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Government fully awards reissued 13-year bonds


THE GOVERNMENT made a full award of the reissued 13-year Treasury bonds (T-bonds) it auctioned off on Tuesday at a lower average rate amid expectations that the central bank would keep borrowing costs unchanged this week.

The Bureau of the Treasury (BTr) raised P25 billion as planned from the reissued 13-year bonds it offered on Tuesday as total bids reached P68.404 billion, or more than twice the amount on the auction block.

The bonds, which have a remaining life of 12 years and 11 months, were awarded at an average rate of 5.854%, with accepted yields ranging from 5.8% to 5.874%.

The average rate of the reissued bonds was 38.60 basis points (bps) lower than the 6.24% seen when they were first offered on April 18 and 39.60 bps below the 6.25% coupon for the series.

This was likewise 4.6 bps lower than the 5.9% quoted for the 13-year bond and 5.60 bps below the 5.91% seen for the same bond series at the secondary market prior to Wednesday’s auction, based on PHP Bloomberg Valuation Service (BVAL) Reference Rates data provided by the Treasury.

“The Auction Committee decided to fully award the reissued 13-year Treasury Bonds (FXTN 13-01) at today’s auction. With a remaining term of 12 years and 11 months, the security fetched an average rate of 5.854%, lower than the original coupon rate of 6.25% set on its first issuance last April,” the BTr said in a statement on Tuesday.

“The auction was 2.7 times oversubscribed, with total tenders reaching P68.4 billion. With its decision, the Committee raised the full program of P25 billion, bringing the total outstanding volume for the series to P44.5 billion,” it added.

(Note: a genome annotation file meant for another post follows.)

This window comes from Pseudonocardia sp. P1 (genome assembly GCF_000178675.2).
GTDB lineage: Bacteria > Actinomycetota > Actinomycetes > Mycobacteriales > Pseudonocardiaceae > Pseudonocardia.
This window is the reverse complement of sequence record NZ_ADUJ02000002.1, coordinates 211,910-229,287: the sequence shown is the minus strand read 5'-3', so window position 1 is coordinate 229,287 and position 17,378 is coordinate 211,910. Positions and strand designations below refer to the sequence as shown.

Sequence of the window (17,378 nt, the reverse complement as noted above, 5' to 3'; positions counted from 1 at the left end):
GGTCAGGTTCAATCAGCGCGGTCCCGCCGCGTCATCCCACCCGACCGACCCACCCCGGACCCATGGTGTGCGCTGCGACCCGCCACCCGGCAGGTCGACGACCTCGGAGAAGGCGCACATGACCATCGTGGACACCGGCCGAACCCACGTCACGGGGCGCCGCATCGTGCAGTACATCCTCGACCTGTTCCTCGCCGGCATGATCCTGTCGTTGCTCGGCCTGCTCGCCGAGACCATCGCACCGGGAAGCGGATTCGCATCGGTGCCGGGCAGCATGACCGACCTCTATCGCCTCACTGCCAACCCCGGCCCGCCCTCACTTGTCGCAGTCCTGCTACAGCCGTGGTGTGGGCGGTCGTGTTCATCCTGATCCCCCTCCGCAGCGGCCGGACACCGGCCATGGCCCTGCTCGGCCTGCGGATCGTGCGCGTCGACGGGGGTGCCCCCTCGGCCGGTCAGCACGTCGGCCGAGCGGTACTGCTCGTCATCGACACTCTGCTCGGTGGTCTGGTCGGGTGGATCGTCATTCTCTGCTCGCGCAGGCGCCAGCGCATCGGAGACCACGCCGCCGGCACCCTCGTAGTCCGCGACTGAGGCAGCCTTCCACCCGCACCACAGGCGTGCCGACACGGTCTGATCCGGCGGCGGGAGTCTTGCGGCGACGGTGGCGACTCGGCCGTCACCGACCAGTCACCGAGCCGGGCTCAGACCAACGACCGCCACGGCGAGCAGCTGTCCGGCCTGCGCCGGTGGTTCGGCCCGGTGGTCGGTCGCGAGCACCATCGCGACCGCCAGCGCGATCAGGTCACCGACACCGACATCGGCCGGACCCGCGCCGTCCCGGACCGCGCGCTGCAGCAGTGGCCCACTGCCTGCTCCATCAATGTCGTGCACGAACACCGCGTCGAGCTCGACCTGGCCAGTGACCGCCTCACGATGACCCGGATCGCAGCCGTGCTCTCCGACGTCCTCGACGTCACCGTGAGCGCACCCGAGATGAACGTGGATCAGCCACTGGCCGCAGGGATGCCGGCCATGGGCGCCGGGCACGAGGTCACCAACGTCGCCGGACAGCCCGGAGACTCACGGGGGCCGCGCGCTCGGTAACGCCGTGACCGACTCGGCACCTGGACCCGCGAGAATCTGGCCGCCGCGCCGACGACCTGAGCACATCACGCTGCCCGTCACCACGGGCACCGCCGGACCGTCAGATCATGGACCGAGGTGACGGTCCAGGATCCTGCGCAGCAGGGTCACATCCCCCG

The T-bonds fetched lower rates to track the decline in secondary market levels amid bets of a pause in the Bangko Sentral ng Pilipinas’ (BSP) tightening cycle, Rizal Commercial Banking Corp. Chief Economist Michael L. Ricafort said in a Viber message.

“Investors have started to lock in the still relatively higher long-term PHP BVAL yields amid the recent declining trend,” Mr. Ricafort said.

Strong demand amid excess liquidity in the financial system also caused T-bond rates to go down, he added.

“Today’s auction was completely awarded at lower average rate from initial issuance. This reflects the broader market outlook that local inflation is on its declining trend from January’s peak. Long-term bonds usually mirror future inflation expectations by the market,” a trader said in an e-mail on Tuesday.

The BSP is widely expected to keep its benchmark interest rates unchanged on Thursday amid easing inflation and slowing economic growth.

A BusinessWorld poll last week showed 13 out of 18 analysts see the Monetary Board pausing its rate hike cycle at its May 18 review.

If realized, this would be the first time the BSP will leave interest rates unchanged since it began hiking in May 2022.

Meanwhile, five economists see the central bank raising borrowing costs by 25 basis points (bps) for a third straight meeting and to pause starting from its June 22 review.

The central bank has raised benchmark interest rates by 425 bps since May 2022 to help bring down elevated inflation, bringing its policy rate to a 16-year high of 6.25%.

BSP Governor Felipe M. Medalla on Monday said the central bank may keep rates unchanged at their meeting this week as the country’s consumer price index (CPI) is now lower than the peak logged in January.

“If you’re sure this is a permanent trend, clearly, we must pause. Because there will be no need for another [rate hike],” Mr. Medalla said.

After peaking at 8.7% in January, inflation has since eased to an eight-month low of 6.6% in April.

For the first four months of the year, the CPI averaged 7.9%. This is still above the BSP’s 6% full-year forecast and 2-4% target.

The BSP chief earlier said inflation will likely ease towards 2-4% by the fourth quarter of this year.

The BTr wants to raise P175 billion from the domestic market this month, or P75 billion via Treasury bills and P100 billion via T-bonds.

The government borrows from local and foreign sources to help fund its budget deficit, which is capped at 6.1% of gross domestic product this year. — AMCS

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